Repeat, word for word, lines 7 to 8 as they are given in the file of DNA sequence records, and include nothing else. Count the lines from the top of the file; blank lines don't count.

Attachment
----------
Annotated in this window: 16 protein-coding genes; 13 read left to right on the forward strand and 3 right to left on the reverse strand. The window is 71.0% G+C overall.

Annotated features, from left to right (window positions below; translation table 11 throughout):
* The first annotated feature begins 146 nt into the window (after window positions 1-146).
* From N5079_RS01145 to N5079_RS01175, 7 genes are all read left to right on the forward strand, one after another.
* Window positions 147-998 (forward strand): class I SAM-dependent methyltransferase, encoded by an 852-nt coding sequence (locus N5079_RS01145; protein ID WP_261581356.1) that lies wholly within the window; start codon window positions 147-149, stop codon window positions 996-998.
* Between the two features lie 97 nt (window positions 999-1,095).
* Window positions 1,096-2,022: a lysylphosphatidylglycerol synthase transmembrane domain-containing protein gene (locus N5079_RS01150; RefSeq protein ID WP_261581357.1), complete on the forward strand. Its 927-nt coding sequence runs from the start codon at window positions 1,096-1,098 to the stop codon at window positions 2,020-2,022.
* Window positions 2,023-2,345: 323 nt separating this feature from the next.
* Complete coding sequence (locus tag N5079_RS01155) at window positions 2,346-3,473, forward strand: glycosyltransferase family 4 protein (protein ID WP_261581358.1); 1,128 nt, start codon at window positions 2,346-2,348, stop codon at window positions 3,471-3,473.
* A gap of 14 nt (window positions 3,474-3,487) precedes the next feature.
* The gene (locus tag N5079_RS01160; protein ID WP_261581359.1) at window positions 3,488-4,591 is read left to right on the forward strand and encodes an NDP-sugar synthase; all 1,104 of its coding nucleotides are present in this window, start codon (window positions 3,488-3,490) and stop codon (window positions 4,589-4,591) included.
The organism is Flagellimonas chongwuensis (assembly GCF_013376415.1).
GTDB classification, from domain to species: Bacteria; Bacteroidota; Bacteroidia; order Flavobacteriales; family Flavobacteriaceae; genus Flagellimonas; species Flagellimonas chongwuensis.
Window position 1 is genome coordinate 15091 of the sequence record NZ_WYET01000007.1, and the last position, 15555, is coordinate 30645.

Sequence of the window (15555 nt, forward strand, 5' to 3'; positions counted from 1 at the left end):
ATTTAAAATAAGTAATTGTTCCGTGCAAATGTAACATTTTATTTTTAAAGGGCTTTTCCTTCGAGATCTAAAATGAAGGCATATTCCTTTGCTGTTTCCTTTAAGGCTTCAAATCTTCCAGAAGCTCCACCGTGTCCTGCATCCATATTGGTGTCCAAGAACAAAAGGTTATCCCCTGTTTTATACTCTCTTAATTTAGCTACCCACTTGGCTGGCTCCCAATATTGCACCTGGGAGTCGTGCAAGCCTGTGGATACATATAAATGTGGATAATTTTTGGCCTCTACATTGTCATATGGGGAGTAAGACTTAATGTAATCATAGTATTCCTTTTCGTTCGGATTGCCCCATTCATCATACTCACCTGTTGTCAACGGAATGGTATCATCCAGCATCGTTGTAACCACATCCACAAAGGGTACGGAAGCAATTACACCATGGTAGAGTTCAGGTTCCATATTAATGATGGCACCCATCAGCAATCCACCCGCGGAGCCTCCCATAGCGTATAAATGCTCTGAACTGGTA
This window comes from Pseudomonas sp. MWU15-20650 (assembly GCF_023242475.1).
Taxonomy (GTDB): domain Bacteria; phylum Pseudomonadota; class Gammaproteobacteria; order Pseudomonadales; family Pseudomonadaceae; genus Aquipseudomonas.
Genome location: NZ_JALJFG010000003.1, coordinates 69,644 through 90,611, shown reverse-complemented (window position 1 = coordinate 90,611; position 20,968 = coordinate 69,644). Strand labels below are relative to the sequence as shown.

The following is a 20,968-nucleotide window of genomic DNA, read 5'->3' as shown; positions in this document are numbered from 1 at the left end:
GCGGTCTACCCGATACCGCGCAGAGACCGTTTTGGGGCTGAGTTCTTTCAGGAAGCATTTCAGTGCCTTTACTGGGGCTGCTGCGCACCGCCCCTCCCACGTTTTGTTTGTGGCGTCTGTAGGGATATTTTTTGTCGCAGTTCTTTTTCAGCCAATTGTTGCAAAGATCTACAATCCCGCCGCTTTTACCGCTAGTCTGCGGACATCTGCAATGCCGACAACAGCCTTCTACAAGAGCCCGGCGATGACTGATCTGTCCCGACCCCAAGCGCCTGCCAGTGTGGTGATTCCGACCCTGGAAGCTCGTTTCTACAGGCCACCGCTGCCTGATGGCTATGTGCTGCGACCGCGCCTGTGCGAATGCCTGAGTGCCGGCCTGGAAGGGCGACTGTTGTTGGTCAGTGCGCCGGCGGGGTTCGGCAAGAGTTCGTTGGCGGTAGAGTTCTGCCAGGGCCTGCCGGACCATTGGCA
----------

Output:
* Window positions 1,096-2,022: a lysylphosphatidylglycerol synthase transmembrane domain-containing protein gene (locus N5079_RS01150; RefSeq protein ID WP_261581357.1), complete on the forward strand. Its 927-nt coding sequence runs from the start codon at window positions 1,096-1,098 to the stop codon at window positions 2,020-2,022.
* Window positions 2,023-2,345: 323 nt separating this feature from the next.